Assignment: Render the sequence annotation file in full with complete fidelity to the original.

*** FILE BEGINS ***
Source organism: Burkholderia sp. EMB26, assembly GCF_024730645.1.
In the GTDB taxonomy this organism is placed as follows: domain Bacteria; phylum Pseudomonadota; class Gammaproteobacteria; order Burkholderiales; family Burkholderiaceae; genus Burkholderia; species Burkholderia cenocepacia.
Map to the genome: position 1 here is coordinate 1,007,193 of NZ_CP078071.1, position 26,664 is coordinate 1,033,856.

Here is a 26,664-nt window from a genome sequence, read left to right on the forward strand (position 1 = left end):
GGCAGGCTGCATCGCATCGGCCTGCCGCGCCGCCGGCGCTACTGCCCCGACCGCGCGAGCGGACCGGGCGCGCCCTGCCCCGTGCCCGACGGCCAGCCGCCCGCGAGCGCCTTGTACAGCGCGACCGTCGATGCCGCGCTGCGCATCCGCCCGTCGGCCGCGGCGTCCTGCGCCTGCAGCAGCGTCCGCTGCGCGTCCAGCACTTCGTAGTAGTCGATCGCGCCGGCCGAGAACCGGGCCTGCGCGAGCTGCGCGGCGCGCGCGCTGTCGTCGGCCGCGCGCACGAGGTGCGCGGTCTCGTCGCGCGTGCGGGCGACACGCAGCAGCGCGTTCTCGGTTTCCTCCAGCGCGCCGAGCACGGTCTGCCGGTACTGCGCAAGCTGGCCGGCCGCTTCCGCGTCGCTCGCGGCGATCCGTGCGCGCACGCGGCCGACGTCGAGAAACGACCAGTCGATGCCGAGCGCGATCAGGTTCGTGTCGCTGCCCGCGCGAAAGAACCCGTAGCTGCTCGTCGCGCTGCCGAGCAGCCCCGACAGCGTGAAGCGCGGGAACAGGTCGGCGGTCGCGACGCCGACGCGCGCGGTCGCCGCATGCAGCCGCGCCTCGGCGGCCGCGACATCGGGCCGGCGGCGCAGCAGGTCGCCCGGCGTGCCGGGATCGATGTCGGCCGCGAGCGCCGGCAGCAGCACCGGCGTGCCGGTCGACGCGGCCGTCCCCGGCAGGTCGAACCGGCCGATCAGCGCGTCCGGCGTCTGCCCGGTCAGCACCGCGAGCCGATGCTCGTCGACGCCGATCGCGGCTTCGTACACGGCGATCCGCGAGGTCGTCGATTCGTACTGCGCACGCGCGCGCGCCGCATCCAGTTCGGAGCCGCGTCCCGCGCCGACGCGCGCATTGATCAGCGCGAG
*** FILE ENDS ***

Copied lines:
Source organism: Burkholderia sp. EMB26, assembly GCF_024730645.1.
In the GTDB taxonomy this organism is placed as follows: domain Bacteria; phylum Pseudomonadota; class Gammaproteobacteria; order Burkholderiales; family Burkholderiaceae; genus Burkholderia; species Burkholderia cenocepacia.
Map to the genome: position 1 here is coordinate 1,007,193 of NZ_CP078071.1, position 26,664 is coordinate 1,033,856.

Here is a 26,664-nt window from a genome sequence, read left to right on the forward strand (position 1 = left end):
GGCAGGCTGCATCGCATCGGCCTGCCGCGCCGCCGGCGCTACTGCCCCGACCGCGCGAGCGGACCGGGCGCGCCCTGCCCCGTGCCCGACGGCCAGCCGCCCGCGAGCGCCTTGTACAGCGCGACCGTCGATGCCGCGCTGCGCATCCGCCCGTCGGCCGCGGCGTCCTGCGCCTGCAGCAGCGTCCGCTGCGCGTCCAGCACTTCGTAGTAGTCGATCGCGCCGGCCGAGAACCGGGCCTGCGCGAGCTGCGCGGCGCGCGCGCTGTCGTCGGCCGCGCGCACGAGGTGCGCGGTCTCGTCGCGCGTGCGGGCGACACGCAGCAGCGCGTTCTCGGTTTCCTCCAGCGCGCCGAGCACGGTCTGCCGGTACTGCGCAAGCTGGCCGGCCGCTTCCGCGTCGCTCGCGGCGATCCGTGCGCGCACGCGGCCGACGTCGAGAAACGACCAGTCGATGCCGAGCGCGATCAGGTTCGTGTCGCTGCCCGCGCGAAAGAACCCGTAGCTGCTCGTCGCGCTGCCGAGCAGCCCCGACAGCGTGAAGCGCGGGAACAGGTCGGCGGTCGCGACGCCGACGCGCGCGGTCGCCGCATGCAGCCGCGCCTCGGCGGCCGCGACATCGGGCCGGCGGCGCAGCAGGTCGCCCGGCGTGCCGGGATCGATGTCGGCCGCGAGCGCCGGCAGCAGCACCGGCGTGCCGGTCGACGCGGCCGTCCCCGGCAGGTCGAACCGGCCGATCAGCGCGTCCGGCGTCTGCCCGGTCAGCACCGCGAGCCGATGCTCGTCGACGCCGATCGCGGCTTCGTACACGGCGATCCGCGAGGTCGTCGATTCGTACTGCGCACGCGCGCGCGCCGCATCCAGTTCGGAGCCGCGTCCCGCGCCGACGCGCGCATTGATCAGCGCGAG